Lanie Freeman had to grow up fast. Her mother died when she was just fourteen and now her father is in prison. The oldest of five children, seventeen year-old Lanie has transformed into a surrogate mother and a beautiful young woman. Not only must she keep her family together, but lately she has drawn the attention of Roger Langley, son of the richest man in town.
Average Customer Rating:
(2 Reviews) 2
Rating Snapshot(2 reviews)
Customer Reviews for The Dream, Singing River Series #2
Review 1 for The Dream, Singing River Series #2
Date:June 19, 2007
This a very good book. A must read if you like historical fiction.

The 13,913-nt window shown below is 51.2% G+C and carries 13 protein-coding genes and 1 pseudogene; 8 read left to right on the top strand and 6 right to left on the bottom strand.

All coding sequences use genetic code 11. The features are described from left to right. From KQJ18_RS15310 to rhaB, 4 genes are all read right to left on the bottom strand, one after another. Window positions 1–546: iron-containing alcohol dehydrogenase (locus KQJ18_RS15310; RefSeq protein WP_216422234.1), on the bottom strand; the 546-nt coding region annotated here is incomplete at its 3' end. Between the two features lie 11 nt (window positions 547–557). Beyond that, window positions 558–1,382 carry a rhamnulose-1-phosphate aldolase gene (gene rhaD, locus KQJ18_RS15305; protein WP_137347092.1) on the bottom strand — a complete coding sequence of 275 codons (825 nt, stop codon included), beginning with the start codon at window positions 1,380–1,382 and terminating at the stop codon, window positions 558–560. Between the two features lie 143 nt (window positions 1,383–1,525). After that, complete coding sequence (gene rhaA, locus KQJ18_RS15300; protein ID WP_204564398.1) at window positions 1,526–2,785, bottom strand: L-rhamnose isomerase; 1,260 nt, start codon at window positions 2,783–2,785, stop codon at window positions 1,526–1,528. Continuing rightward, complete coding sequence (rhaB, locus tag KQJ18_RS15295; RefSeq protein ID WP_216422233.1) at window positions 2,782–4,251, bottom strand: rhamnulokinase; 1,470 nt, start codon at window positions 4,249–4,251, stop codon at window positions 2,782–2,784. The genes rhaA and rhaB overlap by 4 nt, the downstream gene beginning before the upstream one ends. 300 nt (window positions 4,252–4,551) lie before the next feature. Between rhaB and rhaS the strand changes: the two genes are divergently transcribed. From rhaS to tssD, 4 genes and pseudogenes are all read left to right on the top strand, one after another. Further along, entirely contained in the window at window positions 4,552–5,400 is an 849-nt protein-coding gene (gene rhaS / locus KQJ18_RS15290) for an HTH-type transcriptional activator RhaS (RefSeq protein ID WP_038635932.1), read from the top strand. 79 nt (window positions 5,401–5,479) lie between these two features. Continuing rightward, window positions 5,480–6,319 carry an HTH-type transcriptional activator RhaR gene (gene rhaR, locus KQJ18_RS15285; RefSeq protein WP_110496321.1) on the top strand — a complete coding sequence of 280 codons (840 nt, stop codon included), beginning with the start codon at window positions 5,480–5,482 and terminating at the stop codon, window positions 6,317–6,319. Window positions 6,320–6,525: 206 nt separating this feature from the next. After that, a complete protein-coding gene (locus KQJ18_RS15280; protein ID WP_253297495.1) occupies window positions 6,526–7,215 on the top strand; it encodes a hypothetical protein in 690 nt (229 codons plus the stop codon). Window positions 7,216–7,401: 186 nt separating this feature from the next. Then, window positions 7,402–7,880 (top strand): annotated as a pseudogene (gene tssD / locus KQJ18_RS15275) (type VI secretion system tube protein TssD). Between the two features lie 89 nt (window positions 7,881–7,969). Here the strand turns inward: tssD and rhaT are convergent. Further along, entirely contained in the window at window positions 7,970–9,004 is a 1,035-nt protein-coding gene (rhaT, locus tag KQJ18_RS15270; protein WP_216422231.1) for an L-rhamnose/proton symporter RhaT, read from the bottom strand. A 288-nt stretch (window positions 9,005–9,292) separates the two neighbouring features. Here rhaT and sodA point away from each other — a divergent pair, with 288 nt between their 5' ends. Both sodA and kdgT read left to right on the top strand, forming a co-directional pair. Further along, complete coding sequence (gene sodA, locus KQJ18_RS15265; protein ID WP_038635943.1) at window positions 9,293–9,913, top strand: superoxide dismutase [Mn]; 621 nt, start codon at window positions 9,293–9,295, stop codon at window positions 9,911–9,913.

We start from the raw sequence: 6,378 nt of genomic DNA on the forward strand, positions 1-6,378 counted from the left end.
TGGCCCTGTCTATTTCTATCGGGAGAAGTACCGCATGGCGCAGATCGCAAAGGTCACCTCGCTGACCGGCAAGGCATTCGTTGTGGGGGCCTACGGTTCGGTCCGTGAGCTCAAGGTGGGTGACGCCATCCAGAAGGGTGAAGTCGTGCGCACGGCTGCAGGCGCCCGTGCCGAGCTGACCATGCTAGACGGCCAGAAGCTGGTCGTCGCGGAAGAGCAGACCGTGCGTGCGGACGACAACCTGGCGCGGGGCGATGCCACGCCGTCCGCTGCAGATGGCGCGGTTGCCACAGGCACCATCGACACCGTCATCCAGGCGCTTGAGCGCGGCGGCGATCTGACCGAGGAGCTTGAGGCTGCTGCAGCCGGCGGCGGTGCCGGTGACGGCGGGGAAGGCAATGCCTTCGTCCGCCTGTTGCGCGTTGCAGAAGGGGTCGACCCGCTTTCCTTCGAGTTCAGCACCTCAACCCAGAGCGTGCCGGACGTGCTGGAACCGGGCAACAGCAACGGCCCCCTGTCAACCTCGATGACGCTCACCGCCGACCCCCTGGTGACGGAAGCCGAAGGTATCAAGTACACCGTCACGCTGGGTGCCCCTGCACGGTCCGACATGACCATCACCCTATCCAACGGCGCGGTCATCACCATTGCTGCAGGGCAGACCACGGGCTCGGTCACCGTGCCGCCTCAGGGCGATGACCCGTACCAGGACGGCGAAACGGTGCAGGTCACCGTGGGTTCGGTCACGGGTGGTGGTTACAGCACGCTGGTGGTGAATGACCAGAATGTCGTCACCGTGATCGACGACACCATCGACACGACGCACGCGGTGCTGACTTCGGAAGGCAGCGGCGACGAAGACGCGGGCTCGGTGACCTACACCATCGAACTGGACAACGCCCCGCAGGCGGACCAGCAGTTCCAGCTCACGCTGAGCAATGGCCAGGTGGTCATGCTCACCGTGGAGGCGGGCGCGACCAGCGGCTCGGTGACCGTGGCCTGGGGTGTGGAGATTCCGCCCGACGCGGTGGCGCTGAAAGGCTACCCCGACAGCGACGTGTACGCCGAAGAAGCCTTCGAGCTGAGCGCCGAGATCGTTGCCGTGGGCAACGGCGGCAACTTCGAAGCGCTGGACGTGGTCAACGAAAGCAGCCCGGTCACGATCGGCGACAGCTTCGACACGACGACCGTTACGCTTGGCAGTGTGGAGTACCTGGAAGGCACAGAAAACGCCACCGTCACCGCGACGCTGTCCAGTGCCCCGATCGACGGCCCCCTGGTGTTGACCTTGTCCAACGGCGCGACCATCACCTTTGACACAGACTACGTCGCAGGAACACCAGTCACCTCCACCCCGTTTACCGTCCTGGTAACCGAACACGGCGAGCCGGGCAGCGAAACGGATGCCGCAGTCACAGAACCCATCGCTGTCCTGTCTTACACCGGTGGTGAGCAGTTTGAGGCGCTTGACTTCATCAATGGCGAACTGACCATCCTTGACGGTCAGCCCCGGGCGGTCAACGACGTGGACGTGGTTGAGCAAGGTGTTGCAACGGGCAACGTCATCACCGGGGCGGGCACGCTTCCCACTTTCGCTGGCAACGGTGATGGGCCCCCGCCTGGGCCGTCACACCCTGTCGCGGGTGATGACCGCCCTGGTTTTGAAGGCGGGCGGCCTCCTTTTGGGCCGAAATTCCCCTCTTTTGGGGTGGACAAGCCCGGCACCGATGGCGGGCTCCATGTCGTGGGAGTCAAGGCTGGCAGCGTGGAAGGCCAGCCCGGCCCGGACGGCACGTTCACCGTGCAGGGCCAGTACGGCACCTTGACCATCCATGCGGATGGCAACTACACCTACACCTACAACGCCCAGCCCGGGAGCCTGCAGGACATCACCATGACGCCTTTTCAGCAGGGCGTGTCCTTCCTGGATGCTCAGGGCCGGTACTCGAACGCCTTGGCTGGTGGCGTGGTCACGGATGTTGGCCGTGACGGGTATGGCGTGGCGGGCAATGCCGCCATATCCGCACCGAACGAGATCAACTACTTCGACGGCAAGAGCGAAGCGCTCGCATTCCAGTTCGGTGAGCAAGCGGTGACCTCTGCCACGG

Since I'm an avid Gilbert Morris reader, I picked up this book. I guess because I'm such a fan I feel like I have to read every book written by him. That said, I did enjoy this book over the past few I've read of his. The characters in this story are very colorful and bring life to the story. I find the background characters to be more interesting especially the restaurant group scenes. There is lots of historical fact and research done for the book and I enjoy all mention of the food that is eaten. I do like how Colin is a non typical pastor and he does grab the reader's attention from his first appearance. However once again what I find most annoying (but new readers won't notice) is recycled plot use. Why are there always characters that insist on sitting in the front row at church? There will be plenty of rows throughout the church but these characters always march right up in front under the nose of the preacher. The girl being disguised as a guy gets really old too because she doesn't really try hard to disguise herself (cut your hair instead of hiding it under a hat). I really didn't like Lanie's brother after he became a Christian. While I was happy to hear that he became saved, I really think he went overboard with trying to convert others. Why would someone tear up a Bible and give people random pages expecting them to become saved without telling them about it? This character seemed very judgmental and stereotypical of a Christian trying to convert everyone. One more thing that really bugged me was when Colin and Louise finally kiss, they both back away immediately and the first thing Colin says is "Well I guess I shouldn't have done that." That phrase has been used too many times in Morris's books and just doesn't sound realistic at all. I also won't lie, i skipped over Lanie's poetry. I feel bad but it didn't really interest me.I did enjoy the book but mostly out of loyalty for being a Morris fan.